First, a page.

Computers in biology and medicine 01/2012; 42(4):438-45. · 1.27 Impact Factor
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    ABSTRACT: We propose a web-based tool (SART: http://regstattools.net/sart.html) that automates calculations to obtain various population indicators that can be used for the control of diseases or health events. SART has four modules: a) a descriptive module that allows calculation of the number of cases and their percentage, the crude rate, the adjusted rate, the truncated rate and the cumulative rate; b) the estimated annual percentage change of rates; c) calculation of expected cases; and d) the standardized incidence of mortality ratio. SART requests a base file and input parameters from the user before processing the data. The data and the results obtained are processed and then sent by email to the user. The results are provided by sex and for each of the study variables (diseases, ethnic groups, geographic areas...) introduced into the base file.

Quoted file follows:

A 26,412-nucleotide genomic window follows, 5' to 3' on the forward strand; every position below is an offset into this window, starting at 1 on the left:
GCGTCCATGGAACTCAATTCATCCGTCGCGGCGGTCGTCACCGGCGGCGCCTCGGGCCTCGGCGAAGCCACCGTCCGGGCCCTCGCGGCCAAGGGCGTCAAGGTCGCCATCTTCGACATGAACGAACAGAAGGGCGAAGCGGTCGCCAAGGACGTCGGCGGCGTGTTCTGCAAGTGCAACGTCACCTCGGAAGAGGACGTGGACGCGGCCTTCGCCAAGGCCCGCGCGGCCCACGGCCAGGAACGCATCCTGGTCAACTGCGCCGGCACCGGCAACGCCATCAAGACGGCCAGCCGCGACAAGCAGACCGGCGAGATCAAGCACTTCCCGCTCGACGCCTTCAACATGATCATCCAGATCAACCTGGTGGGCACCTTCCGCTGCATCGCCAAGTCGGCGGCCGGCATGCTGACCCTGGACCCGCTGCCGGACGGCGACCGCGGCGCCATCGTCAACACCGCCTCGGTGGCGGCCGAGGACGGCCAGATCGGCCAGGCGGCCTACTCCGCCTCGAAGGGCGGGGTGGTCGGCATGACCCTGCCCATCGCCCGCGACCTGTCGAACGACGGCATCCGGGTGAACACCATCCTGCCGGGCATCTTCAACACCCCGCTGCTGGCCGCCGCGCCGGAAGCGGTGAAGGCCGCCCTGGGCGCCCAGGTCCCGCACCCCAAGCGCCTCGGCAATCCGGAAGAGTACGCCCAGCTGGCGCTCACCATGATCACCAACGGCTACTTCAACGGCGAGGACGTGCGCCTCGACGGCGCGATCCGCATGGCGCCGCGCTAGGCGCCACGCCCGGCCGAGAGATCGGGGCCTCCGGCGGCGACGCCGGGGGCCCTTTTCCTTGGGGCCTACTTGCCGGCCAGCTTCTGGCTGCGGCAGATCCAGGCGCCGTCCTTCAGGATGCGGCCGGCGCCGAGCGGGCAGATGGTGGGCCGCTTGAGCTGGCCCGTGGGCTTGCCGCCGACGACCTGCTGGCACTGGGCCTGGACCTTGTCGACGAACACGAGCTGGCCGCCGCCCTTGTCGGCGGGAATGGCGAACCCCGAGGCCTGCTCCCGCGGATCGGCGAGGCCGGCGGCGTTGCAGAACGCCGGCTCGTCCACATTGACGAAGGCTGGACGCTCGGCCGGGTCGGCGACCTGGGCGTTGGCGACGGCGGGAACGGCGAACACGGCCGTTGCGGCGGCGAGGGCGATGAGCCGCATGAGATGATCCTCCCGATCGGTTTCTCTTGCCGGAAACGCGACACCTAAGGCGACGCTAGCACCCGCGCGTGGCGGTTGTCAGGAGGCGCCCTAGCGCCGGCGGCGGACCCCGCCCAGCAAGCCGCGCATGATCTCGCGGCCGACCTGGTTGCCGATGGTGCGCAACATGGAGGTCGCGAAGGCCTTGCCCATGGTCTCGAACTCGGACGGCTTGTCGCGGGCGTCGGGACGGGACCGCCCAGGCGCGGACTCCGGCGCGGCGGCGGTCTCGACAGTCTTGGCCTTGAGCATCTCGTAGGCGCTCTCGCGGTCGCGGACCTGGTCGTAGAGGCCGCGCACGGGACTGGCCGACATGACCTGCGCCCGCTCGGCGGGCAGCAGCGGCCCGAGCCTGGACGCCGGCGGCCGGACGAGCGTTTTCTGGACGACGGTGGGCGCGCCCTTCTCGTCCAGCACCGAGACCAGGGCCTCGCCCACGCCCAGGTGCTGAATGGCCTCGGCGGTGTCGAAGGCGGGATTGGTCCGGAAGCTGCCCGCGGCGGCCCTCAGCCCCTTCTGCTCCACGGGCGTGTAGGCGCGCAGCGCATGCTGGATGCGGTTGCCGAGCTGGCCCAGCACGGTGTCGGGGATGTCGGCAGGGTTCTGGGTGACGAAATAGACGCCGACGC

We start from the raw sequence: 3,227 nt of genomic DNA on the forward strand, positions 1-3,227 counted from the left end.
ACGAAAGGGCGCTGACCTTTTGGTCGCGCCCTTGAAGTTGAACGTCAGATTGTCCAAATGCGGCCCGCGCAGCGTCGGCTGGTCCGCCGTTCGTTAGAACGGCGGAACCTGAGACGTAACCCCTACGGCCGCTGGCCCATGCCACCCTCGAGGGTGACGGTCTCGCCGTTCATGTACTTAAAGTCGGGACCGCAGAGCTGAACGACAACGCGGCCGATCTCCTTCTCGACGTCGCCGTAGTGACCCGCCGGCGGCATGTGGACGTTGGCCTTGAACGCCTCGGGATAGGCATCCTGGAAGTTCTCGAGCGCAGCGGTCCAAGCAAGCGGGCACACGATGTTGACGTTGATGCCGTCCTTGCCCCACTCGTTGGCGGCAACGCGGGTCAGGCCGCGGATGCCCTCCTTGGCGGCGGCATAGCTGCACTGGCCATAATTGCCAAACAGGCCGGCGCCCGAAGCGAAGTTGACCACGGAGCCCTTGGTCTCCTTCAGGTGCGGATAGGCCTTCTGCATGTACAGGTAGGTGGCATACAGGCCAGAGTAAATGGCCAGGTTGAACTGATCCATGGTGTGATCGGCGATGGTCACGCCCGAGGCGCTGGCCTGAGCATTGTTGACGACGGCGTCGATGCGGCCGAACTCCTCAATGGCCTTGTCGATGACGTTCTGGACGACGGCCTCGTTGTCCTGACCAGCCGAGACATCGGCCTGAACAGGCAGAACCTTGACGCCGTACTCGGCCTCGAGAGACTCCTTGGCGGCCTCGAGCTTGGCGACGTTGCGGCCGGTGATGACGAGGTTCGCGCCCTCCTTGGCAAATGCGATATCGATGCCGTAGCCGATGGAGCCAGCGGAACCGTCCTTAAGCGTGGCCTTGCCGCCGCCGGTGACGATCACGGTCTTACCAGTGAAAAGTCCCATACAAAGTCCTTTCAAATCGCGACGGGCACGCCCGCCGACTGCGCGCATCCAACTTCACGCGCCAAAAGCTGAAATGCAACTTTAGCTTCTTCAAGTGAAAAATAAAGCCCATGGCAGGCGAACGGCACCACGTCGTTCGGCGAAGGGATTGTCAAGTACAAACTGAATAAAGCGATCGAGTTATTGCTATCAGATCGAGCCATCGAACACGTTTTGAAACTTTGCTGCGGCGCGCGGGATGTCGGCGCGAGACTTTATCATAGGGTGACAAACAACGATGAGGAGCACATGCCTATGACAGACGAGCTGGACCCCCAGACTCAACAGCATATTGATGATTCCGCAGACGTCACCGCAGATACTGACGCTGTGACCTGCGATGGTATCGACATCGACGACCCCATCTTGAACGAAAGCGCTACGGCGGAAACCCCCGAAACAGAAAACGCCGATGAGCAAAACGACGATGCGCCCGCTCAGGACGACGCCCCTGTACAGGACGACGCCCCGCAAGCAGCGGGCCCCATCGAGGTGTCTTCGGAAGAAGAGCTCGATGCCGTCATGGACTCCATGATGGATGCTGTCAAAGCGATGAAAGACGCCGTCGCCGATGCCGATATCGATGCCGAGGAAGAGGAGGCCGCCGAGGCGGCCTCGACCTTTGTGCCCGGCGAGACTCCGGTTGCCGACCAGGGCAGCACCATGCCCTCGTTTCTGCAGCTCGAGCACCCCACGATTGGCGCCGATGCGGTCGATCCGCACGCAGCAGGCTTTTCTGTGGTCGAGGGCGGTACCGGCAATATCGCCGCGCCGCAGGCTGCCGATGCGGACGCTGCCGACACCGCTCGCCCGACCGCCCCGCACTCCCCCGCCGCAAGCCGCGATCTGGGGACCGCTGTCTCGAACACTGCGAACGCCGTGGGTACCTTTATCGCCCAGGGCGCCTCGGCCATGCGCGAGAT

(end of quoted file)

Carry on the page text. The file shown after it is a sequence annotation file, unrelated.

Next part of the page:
Gaceta Sanitaria 10/2011; 25(5):427-431. · 1.12 Impact Factor
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    ABSTRACT: We propose a web-based tool (SART: http://regstattools.net/sart.html) that automates calculations to obtain various population indicators that can be used for the control of diseases or health events. SART has four modules: a) a descriptive module that allows calculation of the number of cases and their percentage, the crude rate, the adjusted rate, the truncated rate and the cumulative rate; b) the estimated annual percentage change of rates; c) calculation of expected cases; and d) the standardized incidence of mortality ratio. SART requests a base file and input parameters from the user before processing the data. The data and the results obtained are processed and then sent by email to the user. The results are provided by sex and for each of the study variables (diseases, ethnic groups, geographic areas...) introduced into the base file.